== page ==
However, it was during the Ptolemaic Period that the worship of Bes reached it height. He appears in numerous temple reliefs, thousands of amulets and charms were made in his image, and there were even oracles of Bes to allow people to benefit from his wisdom. He was given a new wife, known as Beset, who was a female version of himself ."Incubation" or Bes chambers were constructed with images of Bes and a naked goddess (most likely Beset) painted on the walls. It is thought that these chambers were meant to promote healing, remedy certain fertility problems or promote erotic dreams. The Romans also loved Bes and depicted him dressed as a legionnaire.

Bes also became popular with the Phoenicians and in Cyprus. Some scholars have suggested that the Ptolemaic version of Bes was in fact a composite god made up of ten fairly obscure gods; Aha, Amam, Bes, Hayet, Ihty, Mafdjet, Menew, Segeb, Sopdu and Tetenu. However, this theory is not widely supported and no evidence has been recovered to date which would clarify the situation.

Bes was also associated with a number of the more powerful gods; including Amun, Min, Horus and Reshep. He was most often associated with Horus the child. Bes often appeared on amulets and stele depicting the young horus and inscriptions intended to protect against snake bites etc. (known as "cippi"). The two gods also formed the composite deity "Horbes", even although Beset (Bes' wife during the Ptolemaic Period) was also described as Horus' mother! Bes was also closely associated with Hathor, who was also described as the mother or wife of Horus. The goddess was known as the "Lady of Punt", and was also a goddess of childbirth, dancing and music who shared many iconographic symbols with Bes.

Bes was generally depicted as a bearded dwarf, sticking out his tongue and shaking a rattle. He is always depicted facing forwards. This was very rare in Egyptian art and gave him a further link with Hathor who also faces the front. However, unlike the simple beauty of that goddess, Bes is a comical figure with pronounced bow legs, prominent genitals and a tail. He usually wears a plumed crown and the lion or panther skin associated with the "stm" priests. Occassionally he wears the Atef crown and is depicted as a winged deity. There are also a number of amulets and depictions of Bes which only show his head (still facing the front), although most of these date from the Third Intermediate Period or later.

Bes was sometimes depicted with feline or leonine features and often sports a long tail prompting the speculation that in earlier times, he was not in fact a dwarf but a lion or cat rearing up on his hind legs. If he did start out as a feline goddess this would give him a further link to Hathor who was herself very closely associated with Bast (a cat goddess) and Sekhmet (a lion goddess) and the "Eye of Ra" (the fearsome protector of Ra). Furthermore, his name may be derived from the Nubian word for cat ("besa") and is written using the determinative for a mammal rather than the determinative of a god or a man (the cow skin). It is equally likely that he was always seen as a dwarf with the strength and power of a cat.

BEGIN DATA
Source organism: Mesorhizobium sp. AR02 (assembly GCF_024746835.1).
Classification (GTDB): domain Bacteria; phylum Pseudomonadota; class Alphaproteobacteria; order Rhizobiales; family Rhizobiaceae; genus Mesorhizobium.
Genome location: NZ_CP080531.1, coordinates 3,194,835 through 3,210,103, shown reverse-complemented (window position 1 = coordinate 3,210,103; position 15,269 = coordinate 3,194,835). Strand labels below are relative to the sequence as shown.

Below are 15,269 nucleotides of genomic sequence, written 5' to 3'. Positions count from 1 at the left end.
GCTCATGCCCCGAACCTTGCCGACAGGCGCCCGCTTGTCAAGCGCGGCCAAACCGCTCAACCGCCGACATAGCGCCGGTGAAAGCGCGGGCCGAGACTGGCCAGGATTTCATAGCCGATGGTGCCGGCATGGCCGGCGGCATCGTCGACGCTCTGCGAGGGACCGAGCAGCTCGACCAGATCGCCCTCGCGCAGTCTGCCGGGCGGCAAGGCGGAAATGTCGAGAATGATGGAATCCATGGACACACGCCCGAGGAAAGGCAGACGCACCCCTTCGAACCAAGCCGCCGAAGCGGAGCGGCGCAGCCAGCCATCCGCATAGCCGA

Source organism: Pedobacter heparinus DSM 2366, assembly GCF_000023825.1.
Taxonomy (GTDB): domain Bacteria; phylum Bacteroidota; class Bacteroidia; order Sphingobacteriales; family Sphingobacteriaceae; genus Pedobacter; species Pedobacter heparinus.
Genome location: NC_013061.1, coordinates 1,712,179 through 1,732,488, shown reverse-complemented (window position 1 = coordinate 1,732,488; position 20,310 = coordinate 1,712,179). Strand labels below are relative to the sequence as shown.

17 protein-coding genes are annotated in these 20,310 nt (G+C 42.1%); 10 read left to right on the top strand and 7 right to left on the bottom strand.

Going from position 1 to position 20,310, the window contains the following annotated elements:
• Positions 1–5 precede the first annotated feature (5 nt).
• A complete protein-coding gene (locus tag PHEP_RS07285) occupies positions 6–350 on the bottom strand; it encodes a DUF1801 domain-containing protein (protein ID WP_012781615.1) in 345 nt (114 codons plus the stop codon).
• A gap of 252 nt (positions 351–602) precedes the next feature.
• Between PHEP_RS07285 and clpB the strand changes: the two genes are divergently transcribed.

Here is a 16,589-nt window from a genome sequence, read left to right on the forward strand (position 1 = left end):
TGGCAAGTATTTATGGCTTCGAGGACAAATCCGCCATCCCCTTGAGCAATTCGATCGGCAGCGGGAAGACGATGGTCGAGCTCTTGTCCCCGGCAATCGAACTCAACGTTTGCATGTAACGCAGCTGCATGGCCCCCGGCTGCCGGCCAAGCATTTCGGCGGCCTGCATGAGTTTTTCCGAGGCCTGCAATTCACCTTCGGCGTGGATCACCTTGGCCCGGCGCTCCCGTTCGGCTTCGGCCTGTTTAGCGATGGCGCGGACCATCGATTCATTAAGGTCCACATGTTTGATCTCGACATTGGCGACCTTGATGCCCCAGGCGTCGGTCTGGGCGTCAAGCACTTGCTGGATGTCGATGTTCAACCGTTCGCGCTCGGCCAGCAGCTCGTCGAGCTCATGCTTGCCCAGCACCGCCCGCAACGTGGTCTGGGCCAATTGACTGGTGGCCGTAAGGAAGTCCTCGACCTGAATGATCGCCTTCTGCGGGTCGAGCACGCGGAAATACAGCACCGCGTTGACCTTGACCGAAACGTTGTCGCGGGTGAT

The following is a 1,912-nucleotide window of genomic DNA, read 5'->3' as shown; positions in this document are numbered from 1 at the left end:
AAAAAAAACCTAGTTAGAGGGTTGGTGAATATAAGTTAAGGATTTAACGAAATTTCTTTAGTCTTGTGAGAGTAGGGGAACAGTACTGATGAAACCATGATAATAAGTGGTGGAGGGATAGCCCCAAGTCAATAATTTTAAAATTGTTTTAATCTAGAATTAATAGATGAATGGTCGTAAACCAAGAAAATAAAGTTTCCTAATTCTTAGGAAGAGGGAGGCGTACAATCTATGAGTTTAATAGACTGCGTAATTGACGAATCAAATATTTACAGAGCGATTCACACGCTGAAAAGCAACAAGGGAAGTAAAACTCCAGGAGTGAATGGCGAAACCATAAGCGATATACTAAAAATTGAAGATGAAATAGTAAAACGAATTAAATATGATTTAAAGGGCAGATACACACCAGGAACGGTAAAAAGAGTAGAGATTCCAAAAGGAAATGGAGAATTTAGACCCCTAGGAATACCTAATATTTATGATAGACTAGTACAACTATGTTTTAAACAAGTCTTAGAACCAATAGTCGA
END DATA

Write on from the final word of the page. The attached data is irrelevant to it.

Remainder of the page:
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PostSat Jul 09, 2011 3:17 am » by Zer0


Hey Blow Six how about you put your manly pants on and you gets your ass on Skype you fucking queer.
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PostSat Jul 09, 2011 3:35 am » by Newearthman


I'm guessing Bes was a specialized servent to the "Gods" (Technologicaly advanced humans or et's). Either brought in from off world or genetically created with speacial powers.
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PostSat Jun 23, 2012 10:08 am » by Newearthman


http://www.livescience.com/21058-talism ... t-god.html
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A newly identified googly-eyed artifact may have been used by the ancient Egyptians to magically protect children and pregnant mothers from evil forces.

Made of faience, a delicate material that contains silica, the pale-green talisman of sorts dates to sometime in the first millennium B.C. It shows the dwarf god Bes with his tongue sticking out, eyes googly, wearing a crown of feathers. A hole at the top of the face was likely used to suspend it like a bell, while a second hole, used to hold the bell clapper, was apparently drilled into it in antiquity.

Carolyn Graves-Brown, a curator at the Egypt Centre, discovered the artifact in the collection of Woking College, the equivalent of a high school for juniors and seniors. The college has more than 50 little-studied Egyptian artifacts, which were recently lent to the Egypt Centre at Swansea University where they are being studied and documented.

Graves-Brown told LiveScience in an interview that at first she didn’t know what the object was. It wasn’t until she learned of a similar artifact in the British Museum that she was able to determine that it is a faience Bes bell, one of a very few known to exist.
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PostSat Jun 23, 2012 12:52 pm » by Fatdogmendoza